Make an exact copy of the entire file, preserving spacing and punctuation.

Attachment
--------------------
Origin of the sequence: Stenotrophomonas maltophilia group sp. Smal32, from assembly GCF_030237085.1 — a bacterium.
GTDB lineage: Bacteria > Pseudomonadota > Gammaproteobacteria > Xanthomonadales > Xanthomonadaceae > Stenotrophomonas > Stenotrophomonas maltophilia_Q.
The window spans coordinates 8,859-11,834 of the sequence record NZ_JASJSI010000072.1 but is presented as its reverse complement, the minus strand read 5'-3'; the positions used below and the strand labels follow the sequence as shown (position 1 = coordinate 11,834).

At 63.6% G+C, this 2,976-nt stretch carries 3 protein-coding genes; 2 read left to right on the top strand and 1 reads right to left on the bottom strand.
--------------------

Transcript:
Origin of the sequence: Stenotrophomonas maltophilia group sp. Smal32, from assembly GCF_030237085.1 — a bacterium.
GTDB lineage: Bacteria > Pseudomonadota > Gammaproteobacteria > Xanthomonadales > Xanthomonadaceae > Stenotrophomonas > Stenotrophomonas maltophilia_Q.
The window spans coordinates 8,859-11,834 of the sequence record NZ_JASJSI010000072.1 but is presented as its reverse complement, the minus strand read 5'-3'; the positions used below and the strand labels follow the sequence as shown (position 1 = coordinate 11,834).

At 63.6% G+C, this 2,976-nt stretch carries 3 protein-coding genes; 2 read left to right on the top strand and 1 reads right to left on the bottom strand.